June 1st, 2011, 10:36 pm


majedkhaldoon said:

There are reports that Gaddafi is about to leave,days not months,

June 1st, 2011, 10:39 pm


sufian Kardahi said:

to Syria No Kandahar
what an obnoxious logic? The regime and people like you kill any potential leadership through the years and destroy the civil institutions. when all the destruction is done you complain that there is no one is worth alternative.
So Aref Dalia, Aktham Naise, michel kilo are salafis :-).

June 1st, 2011, 10:56 pm


EHSANI2 said:

Dr. Landis:

A little off topic if I may:

During the previous post, you quoted Mr. Mohammed Saeed Bkheitan saying that there are 2.8 million Baath party members. Even If one assumes that half of these members are married with an average of 3 children, it means that 25% of Syrians have a Baath member as head of the household. If one assumes that all 2.8 million are married with three children then almost 50% of all Syrians have a Baath affiliation. There are 5 million “households” in Syria. Potentially, close to 50% of them are Baathists.

June 1st, 2011, 11:04 pm


daleandersen said:

We all knew the Mukhabarat were vicious and brutal. Now we know they’re stupid to the point of incompetence. Congratulations, Mukhabarat, you just gave the opponents of the regime a most precious gift. Lesson for the future: if you’re going to kill little girls and boys, dipshits, get rid of the bodies. Jesus! Talk about stupid!

The battered, broken body of Hamza al-Khateeb: his jaw and both kneecaps had been smashed. His flesh was covered with cigarette burns. His penis had been cut off. Other injuries appeared to be consistent with the use of electroshock devices and being whipped with a cable.

If Bashar fails to put the bastards who did this on trial IMMEDIATELY, he might as well pack his bags and head for Zimbabwe or Uzbekistan or whatever third-world shit hole will accept his sorry ass…


June 1st, 2011, 11:06 pm


why-discuss said:


“whatever third-world shit hole will accept his sorry ass”


June 1st, 2011, 11:10 pm


Habib said:

Hello Dr. Landis, thank you for the very interesting and informative article on `Alawi history.

I am `Alawi myself and your article intrigued me so I asked my dad about tribes and if he knew anything about them. My family, on both sides, comes from Antakya during the Ottoman occupation, and most moved into some cities (mainly Aleppo, Latakia, Tartous, and some in Damascus too) after Liwa’ Iskanderon was formally given to Turkey thanks to a phony referendum.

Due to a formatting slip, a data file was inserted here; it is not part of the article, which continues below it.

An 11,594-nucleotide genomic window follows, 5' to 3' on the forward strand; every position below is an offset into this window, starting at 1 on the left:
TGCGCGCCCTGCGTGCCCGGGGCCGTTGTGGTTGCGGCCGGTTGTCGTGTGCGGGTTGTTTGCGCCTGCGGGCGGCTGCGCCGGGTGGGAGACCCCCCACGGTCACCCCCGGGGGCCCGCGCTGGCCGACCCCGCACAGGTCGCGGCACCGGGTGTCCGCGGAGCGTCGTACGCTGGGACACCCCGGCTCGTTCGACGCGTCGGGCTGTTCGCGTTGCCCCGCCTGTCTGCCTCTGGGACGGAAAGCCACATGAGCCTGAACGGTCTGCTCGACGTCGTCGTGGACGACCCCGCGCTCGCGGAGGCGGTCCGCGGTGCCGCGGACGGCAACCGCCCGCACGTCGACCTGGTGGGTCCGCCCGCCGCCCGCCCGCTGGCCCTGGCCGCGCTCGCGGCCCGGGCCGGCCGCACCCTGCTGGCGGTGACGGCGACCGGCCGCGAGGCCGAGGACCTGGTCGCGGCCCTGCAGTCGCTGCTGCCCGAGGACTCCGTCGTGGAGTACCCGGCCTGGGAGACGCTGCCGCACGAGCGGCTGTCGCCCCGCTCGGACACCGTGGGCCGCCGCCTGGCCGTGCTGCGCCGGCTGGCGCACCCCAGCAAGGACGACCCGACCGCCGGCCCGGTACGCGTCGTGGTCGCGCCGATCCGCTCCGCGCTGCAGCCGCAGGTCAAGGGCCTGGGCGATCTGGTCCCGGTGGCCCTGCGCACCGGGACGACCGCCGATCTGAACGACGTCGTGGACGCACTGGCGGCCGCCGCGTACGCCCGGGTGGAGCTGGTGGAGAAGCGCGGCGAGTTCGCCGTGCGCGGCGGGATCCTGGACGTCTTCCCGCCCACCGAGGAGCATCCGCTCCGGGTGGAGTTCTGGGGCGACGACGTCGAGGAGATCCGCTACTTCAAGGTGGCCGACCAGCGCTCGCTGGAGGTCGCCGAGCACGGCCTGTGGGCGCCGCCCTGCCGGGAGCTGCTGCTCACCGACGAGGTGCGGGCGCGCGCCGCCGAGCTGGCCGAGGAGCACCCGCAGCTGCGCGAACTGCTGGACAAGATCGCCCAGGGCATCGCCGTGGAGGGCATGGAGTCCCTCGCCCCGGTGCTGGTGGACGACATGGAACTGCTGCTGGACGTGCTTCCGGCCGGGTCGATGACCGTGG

I asked my dad about the four tribes mentioned in Kahf’s article (Nuwaliya, Kalbiya, Haddadiya, Khayyatiya) and he says he has heard of Nuwaliya (but pronounced it Nuwailiya), Haddadiya, and Khayyatiya for sure. Kalbiya was a “maybe”. He said he doesn’t remember Numaylatiya, though. My dad was born and grew up in the city of Aleppo and his parents did not have property in any village (dhay`a) so obviously he is not a great source about the different `Alawi tribes. However, one interesting thing to note is that my dad is Haidari and his “uncle in religion” (the sheikh that teaches boys about religion at a certain age) is Klazi, from Al `Imran in a dhay`a called tlai`i (6lai3i) in Tartous. I think that is a good indication that tribalism is not really important anymore. In fact, the difference between Klazi and Haidari is one minor “embarrassing” thing. The differences between all the tribes are very trivial and caused by various sheikhs (or “uncles”), whether intentionally or not. As you said in your article, `Alawis tend to be lax about religious observances, and so those differences between tribes have been largely without consequence. Today tribal “loyalties” are not strong outside the individual villages, and when it comes to internal political matters, it is ever weaker.

I, unfortunately, moved out of Syria before reaching that age so I do not have an uncle in religion and I can’t give any personal accounts.

I can, however, tell you, for sure, that Kahf’s declaration is clearly a farce. I hope her article reminds you to question what many “respectful” authors have been writing in the papers, including people like Anthony Shadid and Robert Fisk. There is a real foreign media campaign of incitement aimed at dividing people into smaller groups by making them suspicious of each other. Although most `Alawis in villages can’t read English, many Arabic news outlets recycle this material, with emphasis, and make it accessible to them as part of propaganda campaigns aimed at breaking the national unity from within.

One of the most obvious examples of this practice is the way they have tried to raise suspicions about Kurds, although most Syrians know we never had problems with our Kurdish brothers and sisters, and in fact, the Kurds were instrumental in our fights over water with Turkey. Syria has never massacred Kurds (unlike Iraq and Turkey) and Kurds live among other Syrians in harmony, and by extending the citizenship to the ajaneb Kurds (an issue that not many Syrians knew about), I don’t see why the Kurds, as a group, would decide they don’t like Bashar. I just wanted to say this so the Syrian readers remember the Kurds are not our enemies, and despite claims of foreign media, only around 10 (maybe 20) thousand Kurds consistently protested (out of around 2 million Kurds) and they have been largely peaceful and civilized.